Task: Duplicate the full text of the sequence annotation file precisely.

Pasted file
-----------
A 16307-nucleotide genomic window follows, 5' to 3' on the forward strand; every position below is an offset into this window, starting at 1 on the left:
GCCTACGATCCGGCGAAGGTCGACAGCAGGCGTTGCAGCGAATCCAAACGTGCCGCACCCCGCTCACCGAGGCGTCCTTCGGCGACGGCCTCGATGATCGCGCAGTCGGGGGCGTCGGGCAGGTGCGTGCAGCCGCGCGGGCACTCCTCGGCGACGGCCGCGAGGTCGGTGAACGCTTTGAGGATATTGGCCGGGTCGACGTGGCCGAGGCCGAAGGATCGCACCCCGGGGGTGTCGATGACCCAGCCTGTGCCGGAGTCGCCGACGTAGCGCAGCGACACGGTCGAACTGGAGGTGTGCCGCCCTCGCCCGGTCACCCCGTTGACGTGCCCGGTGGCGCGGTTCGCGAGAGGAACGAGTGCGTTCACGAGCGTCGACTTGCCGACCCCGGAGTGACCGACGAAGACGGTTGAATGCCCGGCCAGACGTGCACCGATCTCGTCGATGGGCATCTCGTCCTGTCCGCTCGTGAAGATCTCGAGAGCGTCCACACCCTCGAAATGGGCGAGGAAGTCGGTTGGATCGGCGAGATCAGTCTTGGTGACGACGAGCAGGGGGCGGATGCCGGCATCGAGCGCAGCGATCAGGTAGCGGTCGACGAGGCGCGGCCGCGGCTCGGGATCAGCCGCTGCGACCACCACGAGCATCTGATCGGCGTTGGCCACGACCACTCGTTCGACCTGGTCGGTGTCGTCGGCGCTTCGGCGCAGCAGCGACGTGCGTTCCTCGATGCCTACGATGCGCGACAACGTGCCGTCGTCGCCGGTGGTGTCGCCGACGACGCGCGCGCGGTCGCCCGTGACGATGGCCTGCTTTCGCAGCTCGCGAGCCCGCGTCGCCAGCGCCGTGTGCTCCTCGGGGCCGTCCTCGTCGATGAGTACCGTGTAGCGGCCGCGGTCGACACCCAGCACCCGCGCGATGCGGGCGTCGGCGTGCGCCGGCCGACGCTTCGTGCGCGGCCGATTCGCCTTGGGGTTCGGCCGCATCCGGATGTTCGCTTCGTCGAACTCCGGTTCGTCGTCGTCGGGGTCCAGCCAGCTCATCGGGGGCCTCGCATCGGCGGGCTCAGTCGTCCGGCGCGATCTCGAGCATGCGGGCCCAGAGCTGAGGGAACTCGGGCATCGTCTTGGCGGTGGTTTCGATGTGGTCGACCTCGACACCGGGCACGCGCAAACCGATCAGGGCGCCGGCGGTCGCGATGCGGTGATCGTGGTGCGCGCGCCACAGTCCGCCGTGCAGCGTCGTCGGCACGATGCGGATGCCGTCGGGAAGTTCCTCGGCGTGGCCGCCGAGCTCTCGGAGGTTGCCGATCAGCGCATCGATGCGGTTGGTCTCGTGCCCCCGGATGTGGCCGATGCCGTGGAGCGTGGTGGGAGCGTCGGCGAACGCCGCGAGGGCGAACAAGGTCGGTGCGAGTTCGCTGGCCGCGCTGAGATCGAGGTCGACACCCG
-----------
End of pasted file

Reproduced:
A 16307-nucleotide genomic window follows, 5' to 3' on the forward strand; every position below is an offset into this window, starting at 1 on the left:
GCCTACGATCCGGCGAAGGTCGACAGCAGGCGTTGCAGCGAATCCAAACGTGCCGCACCCCGCTCACCGAGGCGTCCTTCGGCGACGGCCTCGATGATCGCGCAGTCGGGGGCGTCGGGCAGGTGCGTGCAGCCGCGCGGGCACTCCTCGGCGACGGCCGCGAGGTCGGTGAACGCTTTGAGGATATTGGCCGGGTCGACGTGGCCGAGGCCGAAGGATCGCACCCCGGGGGTGTCGATGACCCAGCCTGTGCCGGAGTCGCCGACGTAGCGCAGCGACACGGTCGAACTGGAGGTGTGCCGCCCTCGCCCGGTCACCCCGTTGACGTGCCCGGTGGCGCGGTTCGCGAGAGGAACGAGTGCGTTCACGAGCGTCGACTTGCCGACCCCGGAGTGACCGACGAAGACGGTTGAATGCCCGGCCAGACGTGCACCGATCTCGTCGATGGGCATCTCGTCCTGTCCGCTCGTGAAGATCTCGAGAGCGTCCACACCCTCGAAATGGGCGAGGAAGTCGGTTGGATCGGCGAGATCAGTCTTGGTGACGACGAGCAGGGGGCGGATGCCGGCATCGAGCGCAGCGATCAGGTAGCGGTCGACGAGGCGCGGCCGCGGCTCGGGATCAGCCGCTGCGACCACCACGAGCATCTGATCGGCGTTGGCCACGACCACTCGTTCGACCTGGTCGGTGTCGTCGGCGCTTCGGCGCAGCAGCGACGTGCGTTCCTCGATGCCTACGATGCGCGACAACGTGCCGTCGTCGCCGGTGGTGTCGCCGACGACGCGCGCGCGGTCGCCCGTGACGATGGCCTGCTTTCGCAGCTCGCGAGCCCGCGTCGCCAGCGCCGTGTGCTCCTCGGGGCCGTCCTCGTCGATGAGTACCGTGTAGCGGCCGCGGTCGACACCCAGCACCCGCGCGATGCGGGCGTCGGCGTGCGCCGGCCGACGCTTCGTGCGCGGCCGATTCGCCTTGGGGTTCGGCCGCATCCGGATGTTCGCTTCGTCGAACTCCGGTTCGTCGTCGTCGGGGTCCAGCCAGCTCATCGGGGGCCTCGCATCGGCGGGCTCAGTCGTCCGGCGCGATCTCGAGCATGCGGGCCCAGAGCTGAGGGAACTCGGGCATCGTCTTGGCGGTGGTTTCGATGTGGTCGACCTCGACACCGGGCACGCGCAAACCGATCAGGGCGCCGGCGGTCGCGATGCGGTGATCGTGGTGCGCGCGCCACAGTCCGCCGTGCAGCGTCGTCGGCACGATGCGGATGCCGTCGGGAAGTTCCTCGGCGTGGCCGCCGAGCTCTCGGAGGTTGCCGATCAGCGCATCGATGCGGTTGGTCTCGTGCCCCCGGATGTGGCCGATGCCGTGGAGCGTGGTGGGAGCGTCGGCGAACGCCGCGAGGGCGAACAAGGTCGGTGCGAGTTCGCTGGCCGCGCTGAGATCGAGGTCGACACCCG